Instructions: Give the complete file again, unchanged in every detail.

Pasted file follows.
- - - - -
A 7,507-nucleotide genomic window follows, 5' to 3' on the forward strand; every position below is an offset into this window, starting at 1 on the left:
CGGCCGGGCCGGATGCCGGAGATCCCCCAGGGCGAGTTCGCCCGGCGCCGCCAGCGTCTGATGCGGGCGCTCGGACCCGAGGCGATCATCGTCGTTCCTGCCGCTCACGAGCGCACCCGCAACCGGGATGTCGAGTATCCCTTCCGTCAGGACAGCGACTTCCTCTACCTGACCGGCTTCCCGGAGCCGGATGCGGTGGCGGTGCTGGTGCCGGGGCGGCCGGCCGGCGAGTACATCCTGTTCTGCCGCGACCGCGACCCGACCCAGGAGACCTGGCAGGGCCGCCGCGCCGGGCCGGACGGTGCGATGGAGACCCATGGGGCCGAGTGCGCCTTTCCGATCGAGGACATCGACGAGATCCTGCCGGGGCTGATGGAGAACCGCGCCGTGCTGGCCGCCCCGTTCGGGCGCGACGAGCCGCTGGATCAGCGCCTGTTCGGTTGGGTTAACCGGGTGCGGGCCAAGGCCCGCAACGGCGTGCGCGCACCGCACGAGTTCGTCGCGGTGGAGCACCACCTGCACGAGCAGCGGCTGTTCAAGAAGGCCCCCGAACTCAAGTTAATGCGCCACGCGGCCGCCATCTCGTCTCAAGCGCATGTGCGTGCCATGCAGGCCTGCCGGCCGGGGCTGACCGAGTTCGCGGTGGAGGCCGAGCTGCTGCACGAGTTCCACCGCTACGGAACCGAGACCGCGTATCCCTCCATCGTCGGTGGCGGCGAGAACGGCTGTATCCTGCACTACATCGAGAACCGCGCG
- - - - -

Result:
A 7,507-nucleotide genomic window follows, 5' to 3' on the forward strand; every position below is an offset into this window, starting at 1 on the left:
CGGCCGGGCCGGATGCCGGAGATCCCCCAGGGCGAGTTCGCCCGGCGCCGCCAGCGTCTGATGCGGGCGCTCGGACCCGAGGCGATCATCGTCGTTCCTGCCGCTCACGAGCGCACCCGCAACCGGGATGTCGAGTATCCCTTCCGTCAGGACAGCGACTTCCTCTACCTGACCGGCTTCCCGGAGCCGGATGCGGTGGCGGTGCTGGTGCCGGGGCGGCCGGCCGGCGAGTACATCCTGTTCTGCCGCGACCGCGACCCGACCCAGGAGACCTGGCAGGGCCGCCGCGCCGGGCCGGACGGTGCGATGGAGACCCATGGGGCCGAGTGCGCCTTTCCGATCGAGGACATCGACGAGATCCTGCCGGGGCTGATGGAGAACCGCGCCGTGCTGGCCGCCCCGTTCGGGCGCGACGAGCCGCTGGATCAGCGCCTGTTCGGTTGGGTTAACCGGGTGCGGGCCAAGGCCCGCAACGGCGTGCGCGCACCGCACGAGTTCGTCGCGGTGGAGCACCACCTGCACGAGCAGCGGCTGTTCAAGAAGGCCCCCGAACTCAAGTTAATGCGCCACGCGGCCGCCATCTCGTCTCAAGCGCATGTGCGTGCCATGCAGGCCTGCCGGCCGGGGCTGACCGAGTTCGCGGTGGAGGCCGAGCTGCTGCACGAGTTCCACCGCTACGGAACCGAGACCGCGTATCCCTCCATCGTCGGTGGCGGCGAGAACGGCTGTATCCTGCACTACATCGAGAACCGCGCG